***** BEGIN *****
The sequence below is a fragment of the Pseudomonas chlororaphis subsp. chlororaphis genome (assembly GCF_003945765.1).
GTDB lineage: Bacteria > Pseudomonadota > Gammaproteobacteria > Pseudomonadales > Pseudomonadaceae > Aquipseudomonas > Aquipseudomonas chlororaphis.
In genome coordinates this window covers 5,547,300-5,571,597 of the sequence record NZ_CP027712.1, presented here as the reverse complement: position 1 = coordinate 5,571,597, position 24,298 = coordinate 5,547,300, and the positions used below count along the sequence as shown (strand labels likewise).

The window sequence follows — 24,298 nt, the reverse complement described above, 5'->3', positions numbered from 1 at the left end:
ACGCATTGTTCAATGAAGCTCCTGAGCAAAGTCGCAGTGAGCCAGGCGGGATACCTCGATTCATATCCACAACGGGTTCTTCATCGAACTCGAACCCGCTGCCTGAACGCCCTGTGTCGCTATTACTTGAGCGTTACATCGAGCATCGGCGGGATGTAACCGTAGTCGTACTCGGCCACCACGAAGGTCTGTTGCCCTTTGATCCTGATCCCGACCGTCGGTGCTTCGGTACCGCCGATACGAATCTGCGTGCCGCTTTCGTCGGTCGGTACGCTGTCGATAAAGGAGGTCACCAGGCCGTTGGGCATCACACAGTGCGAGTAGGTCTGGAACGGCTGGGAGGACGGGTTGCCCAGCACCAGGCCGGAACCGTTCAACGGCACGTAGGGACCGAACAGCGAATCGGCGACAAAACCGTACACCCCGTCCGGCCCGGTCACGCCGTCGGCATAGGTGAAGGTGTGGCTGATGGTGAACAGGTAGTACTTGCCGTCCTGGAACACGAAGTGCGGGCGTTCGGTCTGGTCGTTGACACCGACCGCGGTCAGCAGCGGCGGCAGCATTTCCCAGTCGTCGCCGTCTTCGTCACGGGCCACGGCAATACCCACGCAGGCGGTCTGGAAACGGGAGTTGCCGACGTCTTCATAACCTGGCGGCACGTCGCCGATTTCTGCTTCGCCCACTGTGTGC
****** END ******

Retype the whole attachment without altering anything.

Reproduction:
The sequence below is a fragment of the Pseudomonas chlororaphis subsp. chlororaphis genome (assembly GCF_003945765.1).
GTDB lineage: Bacteria > Pseudomonadota > Gammaproteobacteria > Pseudomonadales > Pseudomonadaceae > Aquipseudomonas > Aquipseudomonas chlororaphis.
In genome coordinates this window covers 5,547,300-5,571,597 of the sequence record NZ_CP027712.1, presented here as the reverse complement: position 1 = coordinate 5,571,597, position 24,298 = coordinate 5,547,300, and the positions used below count along the sequence as shown (strand labels likewise).

The window sequence follows — 24,298 nt, the reverse complement described above, 5'->3', positions numbered from 1 at the left end:
ACGCATTGTTCAATGAAGCTCCTGAGCAAAGTCGCAGTGAGCCAGGCGGGATACCTCGATTCATATCCACAACGGGTTCTTCATCGAACTCGAACCCGCTGCCTGAACGCCCTGTGTCGCTATTACTTGAGCGTTACATCGAGCATCGGCGGGATGTAACCGTAGTCGTACTCGGCCACCACGAAGGTCTGTTGCCCTTTGATCCTGATCCCGACCGTCGGTGCTTCGGTACCGCCGATACGAATCTGCGTGCCGCTTTCGTCGGTCGGTACGCTGTCGATAAAGGAGGTCACCAGGCCGTTGGGCATCACACAGTGCGAGTAGGTCTGGAACGGCTGGGAGGACGGGTTGCCCAGCACCAGGCCGGAACCGTTCAACGGCACGTAGGGACCGAACAGCGAATCGGCGACAAAACCGTACACCCCGTCCGGCCCGGTCACGCCGTCGGCATAGGTGAAGGTGTGGCTGATGGTGAACAGGTAGTACTTGCCGTCCTGGAACACGAAGTGCGGGCGTTCGGTCTGGTCGTTGACACCGACCGCGGTCAGCAGCGGCGGCAGCATTTCCCAGTCGTCGCCGTCTTCGTCACGGGCCACGGCAATACCCACGCAGGCGGTCTGGAAACGGGAGTTGCCGACGTCTTCATAACCTGGCGGCACGTCGCCGATTTCTGCTTCGCCCACTGTGTGC